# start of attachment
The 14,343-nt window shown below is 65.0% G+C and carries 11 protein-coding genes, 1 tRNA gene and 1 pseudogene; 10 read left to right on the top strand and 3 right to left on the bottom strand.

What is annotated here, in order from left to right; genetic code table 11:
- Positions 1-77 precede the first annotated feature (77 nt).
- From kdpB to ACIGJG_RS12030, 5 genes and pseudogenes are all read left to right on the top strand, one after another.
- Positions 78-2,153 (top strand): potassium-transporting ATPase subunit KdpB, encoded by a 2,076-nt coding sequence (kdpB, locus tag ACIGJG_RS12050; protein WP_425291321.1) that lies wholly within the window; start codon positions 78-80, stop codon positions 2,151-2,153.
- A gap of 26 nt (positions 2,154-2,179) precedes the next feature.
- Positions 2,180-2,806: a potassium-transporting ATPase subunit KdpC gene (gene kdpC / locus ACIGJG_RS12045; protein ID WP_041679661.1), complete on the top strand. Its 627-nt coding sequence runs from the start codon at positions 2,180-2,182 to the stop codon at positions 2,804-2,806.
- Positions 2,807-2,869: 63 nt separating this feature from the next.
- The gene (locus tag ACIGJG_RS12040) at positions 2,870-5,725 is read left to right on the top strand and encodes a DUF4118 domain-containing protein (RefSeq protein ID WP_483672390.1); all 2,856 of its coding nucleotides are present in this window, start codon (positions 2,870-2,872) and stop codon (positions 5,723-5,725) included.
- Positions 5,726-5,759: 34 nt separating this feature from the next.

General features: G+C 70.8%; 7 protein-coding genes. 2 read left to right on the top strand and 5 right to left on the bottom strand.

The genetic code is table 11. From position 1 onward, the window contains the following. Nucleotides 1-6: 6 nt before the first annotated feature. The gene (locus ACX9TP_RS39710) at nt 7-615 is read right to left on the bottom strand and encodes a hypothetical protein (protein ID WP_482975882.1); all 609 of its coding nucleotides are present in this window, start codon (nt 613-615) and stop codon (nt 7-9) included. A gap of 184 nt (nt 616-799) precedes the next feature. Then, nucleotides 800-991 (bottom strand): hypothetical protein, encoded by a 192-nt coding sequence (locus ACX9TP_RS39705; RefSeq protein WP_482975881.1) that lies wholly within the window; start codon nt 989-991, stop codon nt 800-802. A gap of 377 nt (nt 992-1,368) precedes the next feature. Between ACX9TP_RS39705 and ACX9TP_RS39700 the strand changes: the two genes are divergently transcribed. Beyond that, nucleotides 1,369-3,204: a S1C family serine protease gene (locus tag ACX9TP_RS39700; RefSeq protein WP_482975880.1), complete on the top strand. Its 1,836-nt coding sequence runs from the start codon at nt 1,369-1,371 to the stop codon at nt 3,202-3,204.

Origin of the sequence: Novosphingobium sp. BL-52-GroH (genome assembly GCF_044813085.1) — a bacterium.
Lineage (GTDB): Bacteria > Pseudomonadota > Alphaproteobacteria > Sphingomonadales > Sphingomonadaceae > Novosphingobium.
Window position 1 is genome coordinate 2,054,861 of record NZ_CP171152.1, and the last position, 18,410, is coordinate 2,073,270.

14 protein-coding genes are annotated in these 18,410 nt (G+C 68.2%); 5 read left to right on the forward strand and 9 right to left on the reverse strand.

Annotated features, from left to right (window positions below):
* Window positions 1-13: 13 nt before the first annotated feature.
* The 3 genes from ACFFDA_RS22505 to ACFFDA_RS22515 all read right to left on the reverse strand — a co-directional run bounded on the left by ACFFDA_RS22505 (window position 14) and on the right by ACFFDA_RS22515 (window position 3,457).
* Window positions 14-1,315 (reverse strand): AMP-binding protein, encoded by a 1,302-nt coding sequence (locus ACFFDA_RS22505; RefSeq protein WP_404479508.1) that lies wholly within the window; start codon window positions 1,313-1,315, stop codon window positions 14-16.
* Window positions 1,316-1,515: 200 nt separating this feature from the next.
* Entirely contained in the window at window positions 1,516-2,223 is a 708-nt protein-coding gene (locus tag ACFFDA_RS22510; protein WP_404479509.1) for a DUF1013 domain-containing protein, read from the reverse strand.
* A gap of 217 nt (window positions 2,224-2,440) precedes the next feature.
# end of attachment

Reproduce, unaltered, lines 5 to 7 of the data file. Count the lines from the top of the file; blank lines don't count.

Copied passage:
- Positions 78-2,153 (top strand): potassium-transporting ATPase subunit KdpB, encoded by a 2,076-nt coding sequence (kdpB, locus tag ACIGJG_RS12050; protein WP_425291321.1) that lies wholly within the window; start codon positions 78-80, stop codon positions 2,151-2,153.
- A gap of 26 nt (positions 2,154-2,179) precedes the next feature.
- Positions 2,180-2,806: a potassium-transporting ATPase subunit KdpC gene (gene kdpC / locus ACIGJG_RS12045; protein ID WP_041679661.1), complete on the top strand. Its 627-nt coding sequence runs from the start codon at positions 2,180-2,182 to the stop codon at positions 2,804-2,806.